On September 11, 2015, Casale married Krista Napp in Santa Monica, California. Prior to the wedding, the couple had reportedly been questioned by friends about the date coinciding with the 14th anniversary of the September 11th attacks. After joking that he and Napp were "the Twin Towers of love", a friend who was in charge of the cake fashioned a 9/11-themed reception without their knowledge, featuring a cake baked in the shape of the Twin Towers, box cutters as party favors and table place setting cards featuring images of box cutters with "Gerald & Krista" engraved on them. After TMZ ran a story about the event on September 14 and published photos, Casale received significant backlash from the media and online. Apologizing to anyone who was offended, Casale called the reception a "surprise" and a "set-up", explaining that his friend "thought it was some sort of transgressive sick humor and the problem is, it's not funny."[55][56]

As of 2021, Casale lives on a ranch in Napa, California.[57] On November 17, 2022, Casale's wife gave birth to their first child, Inara.[58]

In a 2022 interview with Spin, Casale stated that his five favorite albums were Bob Dylan's Greatest Hits (1967), The Velvet Underground & Nico (1967), the Jimi Hendrix Experience's Electric Ladyland (1968), David Bowie's Diamond Dogs (1974) and the Chemical Brothers' Dig Your Own Hole (1997).[11]

Casale and the other Devo members used to be part of the Church of the SubGenius.[59]


Year Title Director(s) Studio(s) Notes
1987 Revenge of the Nerds II: Nerds in Paradise Joe Roth 20th Century Fox with Mark Mothersbaugh
1988 Slaughterhouse Rock Dimitri Logothetis Arista Films with Mark Mothersbaugh


Music videos[edit]

Year Song Artist Notes
1978 "(I Can't Get No) Satisfaction" Devo Co-directed by Chuck Statler
"Come Back Jonee"
1979 "The Day My Baby Gave Me a Surprise"
"Worried Man" Segment in the film Human Highway
1980 "Panorama" The Cars Co-directed by Chuck Statler
"Touch and Go"
"Girl U Want" Devo
"Freedom of Choice"
"Whip It"
1981 "Love Without Anger" Co-directed by Chuck Statler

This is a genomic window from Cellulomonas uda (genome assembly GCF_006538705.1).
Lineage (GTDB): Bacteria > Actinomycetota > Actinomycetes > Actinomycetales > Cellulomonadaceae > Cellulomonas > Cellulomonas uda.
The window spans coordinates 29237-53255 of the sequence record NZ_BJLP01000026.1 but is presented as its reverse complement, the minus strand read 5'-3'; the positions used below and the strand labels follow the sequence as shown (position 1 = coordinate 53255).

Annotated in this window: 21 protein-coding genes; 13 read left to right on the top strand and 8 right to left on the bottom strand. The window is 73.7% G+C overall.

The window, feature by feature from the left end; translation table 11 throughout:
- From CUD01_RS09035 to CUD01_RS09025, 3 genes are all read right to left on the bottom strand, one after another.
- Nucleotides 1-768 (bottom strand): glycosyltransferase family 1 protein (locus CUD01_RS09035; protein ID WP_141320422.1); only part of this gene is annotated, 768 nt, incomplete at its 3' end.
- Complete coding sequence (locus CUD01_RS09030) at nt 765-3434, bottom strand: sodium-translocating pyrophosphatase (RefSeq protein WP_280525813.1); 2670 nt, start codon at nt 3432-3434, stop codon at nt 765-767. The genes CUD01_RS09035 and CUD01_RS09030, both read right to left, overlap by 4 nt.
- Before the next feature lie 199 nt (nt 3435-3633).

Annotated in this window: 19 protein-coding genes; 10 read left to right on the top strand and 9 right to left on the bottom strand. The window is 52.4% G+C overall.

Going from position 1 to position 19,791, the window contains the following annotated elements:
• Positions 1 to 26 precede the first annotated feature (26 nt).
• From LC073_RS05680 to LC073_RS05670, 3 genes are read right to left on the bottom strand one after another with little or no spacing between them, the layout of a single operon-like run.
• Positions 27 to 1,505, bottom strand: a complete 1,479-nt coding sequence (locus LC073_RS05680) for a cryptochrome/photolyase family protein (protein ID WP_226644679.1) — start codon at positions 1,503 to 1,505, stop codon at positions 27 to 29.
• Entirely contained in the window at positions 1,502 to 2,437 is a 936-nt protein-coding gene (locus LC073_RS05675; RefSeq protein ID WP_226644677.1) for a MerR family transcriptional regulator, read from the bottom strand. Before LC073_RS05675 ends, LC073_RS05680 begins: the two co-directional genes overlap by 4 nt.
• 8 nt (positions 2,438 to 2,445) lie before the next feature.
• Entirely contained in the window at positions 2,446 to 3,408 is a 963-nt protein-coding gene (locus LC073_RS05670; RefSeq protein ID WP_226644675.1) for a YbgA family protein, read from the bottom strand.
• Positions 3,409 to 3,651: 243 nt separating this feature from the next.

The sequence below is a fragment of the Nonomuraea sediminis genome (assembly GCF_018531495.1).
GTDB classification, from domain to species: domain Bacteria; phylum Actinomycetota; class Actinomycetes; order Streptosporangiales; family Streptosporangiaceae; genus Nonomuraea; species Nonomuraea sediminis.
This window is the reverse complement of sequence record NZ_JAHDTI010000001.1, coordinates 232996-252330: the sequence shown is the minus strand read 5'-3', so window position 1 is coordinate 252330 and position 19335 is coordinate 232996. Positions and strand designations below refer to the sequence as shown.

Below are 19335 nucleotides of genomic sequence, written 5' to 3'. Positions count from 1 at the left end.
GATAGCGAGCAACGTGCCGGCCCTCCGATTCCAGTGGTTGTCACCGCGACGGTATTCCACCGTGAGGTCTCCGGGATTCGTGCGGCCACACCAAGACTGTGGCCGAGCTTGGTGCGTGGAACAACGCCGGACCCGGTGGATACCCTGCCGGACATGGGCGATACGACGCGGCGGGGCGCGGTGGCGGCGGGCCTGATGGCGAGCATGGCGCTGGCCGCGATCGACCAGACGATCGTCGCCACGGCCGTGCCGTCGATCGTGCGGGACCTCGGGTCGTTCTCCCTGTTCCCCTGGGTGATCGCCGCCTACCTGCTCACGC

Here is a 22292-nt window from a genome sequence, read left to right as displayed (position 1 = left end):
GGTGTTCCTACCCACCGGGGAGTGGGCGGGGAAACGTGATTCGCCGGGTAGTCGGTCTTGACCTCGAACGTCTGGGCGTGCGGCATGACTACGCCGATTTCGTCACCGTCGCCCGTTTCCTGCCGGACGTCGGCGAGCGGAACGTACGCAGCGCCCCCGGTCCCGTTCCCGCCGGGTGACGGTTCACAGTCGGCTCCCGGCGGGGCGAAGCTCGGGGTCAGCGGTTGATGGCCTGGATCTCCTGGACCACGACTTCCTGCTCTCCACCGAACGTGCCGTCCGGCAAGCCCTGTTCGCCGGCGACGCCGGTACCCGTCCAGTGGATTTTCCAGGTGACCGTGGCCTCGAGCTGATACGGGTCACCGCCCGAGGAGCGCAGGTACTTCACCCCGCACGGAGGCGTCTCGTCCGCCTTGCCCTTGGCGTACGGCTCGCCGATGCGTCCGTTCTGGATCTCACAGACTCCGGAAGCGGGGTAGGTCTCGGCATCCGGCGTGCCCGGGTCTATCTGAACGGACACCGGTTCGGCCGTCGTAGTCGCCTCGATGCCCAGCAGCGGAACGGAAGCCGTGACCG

"Through Being Cool"
"Beautiful World"
1982 "Time Out for Fun" Co-directed by Chuck Statler
"That's Good"
1983 "Theme from Doctor Detroit"
1984 "Are You Experienced?"
1985 "Meeting in the Ladies Room" Klymaxx
"Mystic Rhythms" Rush
"One More Colour" Jane Siberry
1988 "Disco Dancer" Devo
1989 "Superconductor" Rush
1990 "Post Post-Modern Man" Devo
1995 "I'll Stick Around" Foo Fighters
1996 "Blow Up the Outside World" Soundgarden
1997 "You Don't Have to Hurt No More" Mint Condition
"Freak" Silverchair
"Bikeracks" Cola
"Green to Me" Hum
"Downtime" Fat
1998 "Self Destructive" Ridel High
2004 "Imagine" A Perfect Circle
2006 "Army Girls Gone Wild" Jihad Jerry & the Evildoers Co-directed by Grady Sain
2009 "Don't Shoot (I'm a Man)" Devo Co-directed by Davy Force
2010 "Fresh"
2011 "What We Do" Co-directed by Kii Arens and Jason Trucco
"California" Datarock
2016 "It's All Devo!" Devo's Gerald Casale with Phunk Investigation Co-directed with Maurizio Temporin
2021 "I'm Gonna Pay U Back" Devo's Gerald V. Casale Co-directed by Davy Force
2022 "The Invisible Man (Remix)" Devo's Gerald V. Casale with Martyn Ware




Year Title Label Notes
2005 Army Girls Gone Wild EP Cordless Recordings as Jihad Jerry & the Evildoers
2006 Mine Is Not a Holy War Cordless Recordings as Jihad Jerry & the Evildoers
2008 "To Be or Not" X Production as Devo's Gerald Casale with Die Alten Maschinen
2016 "It's All Devo!" MVD as Devo's Gerald Casale with Phunk Investigation
2021 AKA Jihad Jerry & The Evildoers Real Gone Music as DEVO's Gerald V. Casale

Remastered and expanded version of Mine Is Not a Holy War

2022 The Invisible Man EP MVD as DEVO's Gerald V. Casale

See also[edit]


  1. ^ Long, Pat (May 2, 2009). "Pat Long meets new wave 80s oddballs Devo, who are intent on making a comeback". The Guardian. London. Retrieved May 9, 2012.
  2. ^ "Devo". AllMusic. Retrieved September 30, 2012.
  3. ^ Steinberg and Michael Kehler (2010), p.355
  4. ^ Adams, Sam (June 30, 2010). "Devo's Gerald Casale". The A.V. Club. Retrieved January 7, 2016.
  5. ^ "Gerald Casale videography". Archived from the original on January 11, 2016. Retrieved January 7, 2016.
  6. ^ Prufer, Jason (August 7, 2011). "DEVO's Seminal 1975 Night on Kent State's Front Campus". Kent Patch. Patch Media. Archived from the original on September 7, 2013. Retrieved March 1, 2012.
  7. ^ "Devo's Gerald Casale". The A.V. Club. June 30, 2010. Retrieved May 6, 2022.
  8. ^ a b c Sommer, Tim (May 8, 2018). "How the Kent State massacre helped give birth to punk rock". Washington Post. Retrieved May 3, 2018.
  9. ^ Knight, Brian L. (2005). "Oh Yes, It's Devo: An Interview with Jerry Casale". The Vermont Review. Retrieved April 14, 2015.